Mozo spokesperson Gemma Rasmussen says the pressure to return to work is the result of several factors, including sluggish wage growth, high childcare fees and the increases to the overall cost of living. She says the majority of Australian families are simply feeling the “financial squeeze.”
“Having a child is stepping into the great unknown. It’s a complex, wonderful, exhausting and life-altering experience, but unfortunately, many parents are struggling to keep the wheels turning,” says Rasmussen.
Prime movers? Women more likely to stall in their careers
According to Mozo’s research, 83% of women acted as a primary carer for their children, compared to just 17% of men. Women even experienced a bigger change in routine, with 65% admitting they now worked less hours than before having children. There was also a clear link between getting back into the office and career progression, as per the figures above concerning salary growth.
Although being a primary carer has meant putting their career on hold, 67% of all respondents said they were able to return to the same job, 16% moved onto a different job and one in five stopped working entirely.
Savings: Struggling to get ahead
The reality of raising a child is that it can be very expensive and requires significant upfront costs. This means saving money can be much more difficult, too. To this end, Mozo’s data revealed that only 10% of parents who are primary carers are in a good financial situation and are continuing to make regular contributions to their savings.
Additionally, one in five parents confessed to be ‘financially stressed and in debt’ since becoming a parent.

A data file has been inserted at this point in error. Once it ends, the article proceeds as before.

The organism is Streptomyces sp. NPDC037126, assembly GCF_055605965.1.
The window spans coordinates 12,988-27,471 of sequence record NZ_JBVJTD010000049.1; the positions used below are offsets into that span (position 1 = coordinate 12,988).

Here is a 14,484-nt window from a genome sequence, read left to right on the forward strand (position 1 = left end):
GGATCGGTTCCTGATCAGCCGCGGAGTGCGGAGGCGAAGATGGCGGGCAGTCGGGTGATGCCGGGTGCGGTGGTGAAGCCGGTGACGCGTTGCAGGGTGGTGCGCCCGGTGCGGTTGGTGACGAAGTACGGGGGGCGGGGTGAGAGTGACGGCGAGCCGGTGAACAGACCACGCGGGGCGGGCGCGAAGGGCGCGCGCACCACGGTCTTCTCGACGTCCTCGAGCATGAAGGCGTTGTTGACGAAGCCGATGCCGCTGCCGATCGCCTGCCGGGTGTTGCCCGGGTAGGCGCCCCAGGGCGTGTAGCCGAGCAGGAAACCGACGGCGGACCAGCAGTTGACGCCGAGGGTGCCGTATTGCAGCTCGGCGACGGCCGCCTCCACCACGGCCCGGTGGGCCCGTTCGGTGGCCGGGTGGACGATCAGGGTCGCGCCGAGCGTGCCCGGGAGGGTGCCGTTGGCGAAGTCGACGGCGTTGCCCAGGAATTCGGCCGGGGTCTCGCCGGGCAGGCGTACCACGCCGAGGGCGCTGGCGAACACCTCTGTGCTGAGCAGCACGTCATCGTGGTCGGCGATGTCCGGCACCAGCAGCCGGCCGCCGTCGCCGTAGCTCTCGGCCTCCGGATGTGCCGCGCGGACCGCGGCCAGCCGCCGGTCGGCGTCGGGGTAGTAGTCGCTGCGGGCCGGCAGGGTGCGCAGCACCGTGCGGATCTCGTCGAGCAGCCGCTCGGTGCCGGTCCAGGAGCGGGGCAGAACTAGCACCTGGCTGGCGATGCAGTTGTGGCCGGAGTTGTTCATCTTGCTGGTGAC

“The sad reality is that for many parents across Australia, having a child or children is synonymous with financial strain and more workplace pressure,” says Rasmussen.
This undoubtedly fuels the need among many men to return to work as soon as possible.
Lastly on our findings, younger parents aged between 18-24 were reportedly the most financially vulnerable group, with one-third claiming to be in debt, compared to one in four 25-38 year olds.
Budget tips: How Aussie parents can financially prepare
If 2020 is the year you’d like to expand your family, having a budget is essential. Rasmussen says it’s about going back to basics and ensuring you’re ready for the financial side as much as the more enjoyable side of parenting.
“For a period of time, it’s likely you’ll have lower incomings and higher outgoings, so understanding where you stand financially can help stop you going into the red and ease family stress,” she says.
There are, of course, other ways to reduce costs before your baby arrives, including:
- Switching to a better value energy plan
- Reducing credit card debt
- Increasing your savings with the right account.
Mozo can help guide your decisions. For example, why not start by researching bank account options with our savings account comparison tool.